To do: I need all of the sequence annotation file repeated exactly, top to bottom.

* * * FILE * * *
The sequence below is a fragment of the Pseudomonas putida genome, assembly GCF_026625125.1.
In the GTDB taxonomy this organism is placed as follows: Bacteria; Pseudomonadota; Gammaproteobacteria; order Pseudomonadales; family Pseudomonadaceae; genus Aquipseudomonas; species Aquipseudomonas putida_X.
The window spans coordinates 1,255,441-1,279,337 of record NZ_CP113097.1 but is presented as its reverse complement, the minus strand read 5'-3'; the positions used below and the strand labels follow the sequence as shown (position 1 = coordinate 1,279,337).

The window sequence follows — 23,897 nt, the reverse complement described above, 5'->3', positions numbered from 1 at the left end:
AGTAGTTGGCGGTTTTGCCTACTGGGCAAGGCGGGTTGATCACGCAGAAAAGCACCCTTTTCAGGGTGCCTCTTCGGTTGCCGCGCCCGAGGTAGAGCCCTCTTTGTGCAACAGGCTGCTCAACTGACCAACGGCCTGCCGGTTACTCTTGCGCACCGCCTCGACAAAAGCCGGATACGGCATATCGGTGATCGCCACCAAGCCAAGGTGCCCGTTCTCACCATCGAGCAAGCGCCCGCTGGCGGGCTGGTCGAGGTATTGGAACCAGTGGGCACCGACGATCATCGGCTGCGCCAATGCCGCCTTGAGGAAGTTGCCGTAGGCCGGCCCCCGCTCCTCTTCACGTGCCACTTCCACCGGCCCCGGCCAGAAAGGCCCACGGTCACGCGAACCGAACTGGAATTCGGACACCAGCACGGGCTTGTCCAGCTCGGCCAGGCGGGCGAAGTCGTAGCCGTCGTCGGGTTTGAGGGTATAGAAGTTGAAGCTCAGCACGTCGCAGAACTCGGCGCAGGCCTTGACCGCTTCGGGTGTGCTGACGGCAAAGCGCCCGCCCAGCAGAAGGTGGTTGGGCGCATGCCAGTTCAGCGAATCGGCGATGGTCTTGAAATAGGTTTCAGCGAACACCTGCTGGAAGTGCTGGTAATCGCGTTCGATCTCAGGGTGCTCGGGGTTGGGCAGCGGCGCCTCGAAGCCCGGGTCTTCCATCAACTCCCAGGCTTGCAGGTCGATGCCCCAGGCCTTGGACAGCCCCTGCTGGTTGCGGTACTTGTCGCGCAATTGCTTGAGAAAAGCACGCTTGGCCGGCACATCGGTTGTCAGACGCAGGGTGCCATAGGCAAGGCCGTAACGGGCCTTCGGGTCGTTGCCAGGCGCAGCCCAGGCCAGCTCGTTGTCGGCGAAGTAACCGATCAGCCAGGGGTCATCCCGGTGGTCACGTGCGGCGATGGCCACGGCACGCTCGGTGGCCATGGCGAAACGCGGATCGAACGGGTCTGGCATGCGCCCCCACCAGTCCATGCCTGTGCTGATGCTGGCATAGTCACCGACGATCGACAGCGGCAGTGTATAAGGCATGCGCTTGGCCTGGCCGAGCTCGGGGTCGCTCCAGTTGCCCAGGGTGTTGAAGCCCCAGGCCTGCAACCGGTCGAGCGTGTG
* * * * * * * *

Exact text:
The sequence below is a fragment of the Pseudomonas putida genome, assembly GCF_026625125.1.
In the GTDB taxonomy this organism is placed as follows: Bacteria; Pseudomonadota; Gammaproteobacteria; order Pseudomonadales; family Pseudomonadaceae; genus Aquipseudomonas; species Aquipseudomonas putida_X.
The window spans coordinates 1,255,441-1,279,337 of record NZ_CP113097.1 but is presented as its reverse complement, the minus strand read 5'-3'; the positions used below and the strand labels follow the sequence as shown (position 1 = coordinate 1,279,337).

The window sequence follows — 23,897 nt, the reverse complement described above, 5'->3', positions numbered from 1 at the left end:
AGTAGTTGGCGGTTTTGCCTACTGGGCAAGGCGGGTTGATCACGCAGAAAAGCACCCTTTTCAGGGTGCCTCTTCGGTTGCCGCGCCCGAGGTAGAGCCCTCTTTGTGCAACAGGCTGCTCAACTGACCAACGGCCTGCCGGTTACTCTTGCGCACCGCCTCGACAAAAGCCGGATACGGCATATCGGTGATCGCCACCAAGCCAAGGTGCCCGTTCTCACCATCGAGCAAGCGCCCGCTGGCGGGCTGGTCGAGGTATTGGAACCAGTGGGCACCGACGATCATCGGCTGCGCCAATGCCGCCTTGAGGAAGTTGCCGTAGGCCGGCCCCCGCTCCTCTTCACGTGCCACTTCCACCGGCCCCGGCCAGAAAGGCCCACGGTCACGCGAACCGAACTGGAATTCGGACACCAGCACGGGCTTGTCCAGCTCGGCCAGGCGGGCGAAGTCGTAGCCGTCGTCGGGTTTGAGGGTATAGAAGTTGAAGCTCAGCACGTCGCAGAACTCGGCGCAGGCCTTGACCGCTTCGGGTGTGCTGACGGCAAAGCGCCCGCCCAGCAGAAGGTGGTTGGGCGCATGCCAGTTCAGCGAATCGGCGATGGTCTTGAAATAGGTTTCAGCGAACACCTGCTGGAAGTGCTGGTAATCGCGTTCGATCTCAGGGTGCTCGGGGTTGGGCAGCGGCGCCTCGAAGCCCGGGTCTTCCATCAACTCCCAGGCTTGCAGGTCGATGCCCCAGGCCTTGGACAGCCCCTGCTGGTTGCGGTACTTGTCGCGCAATTGCTTGAGAAAAGCACGCTTGGCCGGCACATCGGTTGTCAGACGCAGGGTGCCATAGGCAAGGCCGTAACGGGCCTTCGGGTCGTTGCCAGGCGCAGCCCAGGCCAGCTCGTTGTCGGCGAAGTAACCGATCAGCCAGGGGTCATCCCGGTGGTCACGTGCGGCGATGGCCACGGCACGCTCGGTGGCCATGGCGAAACGCGGATCGAACGGGTCTGGCATGCGCCCCCACCAGTCCATGCCTGTGCTGATGCTGGCATAGTCACCGACGATCGACAGCGGCAGTGTATAAGGCATGCGCTTGGCCTGGCCGAGCTCGGGGTCGCTCCAGTTGCCCAGGGTGTTGAAGCCCCAGGCCTGCAACCGGTCGAGCGTGTG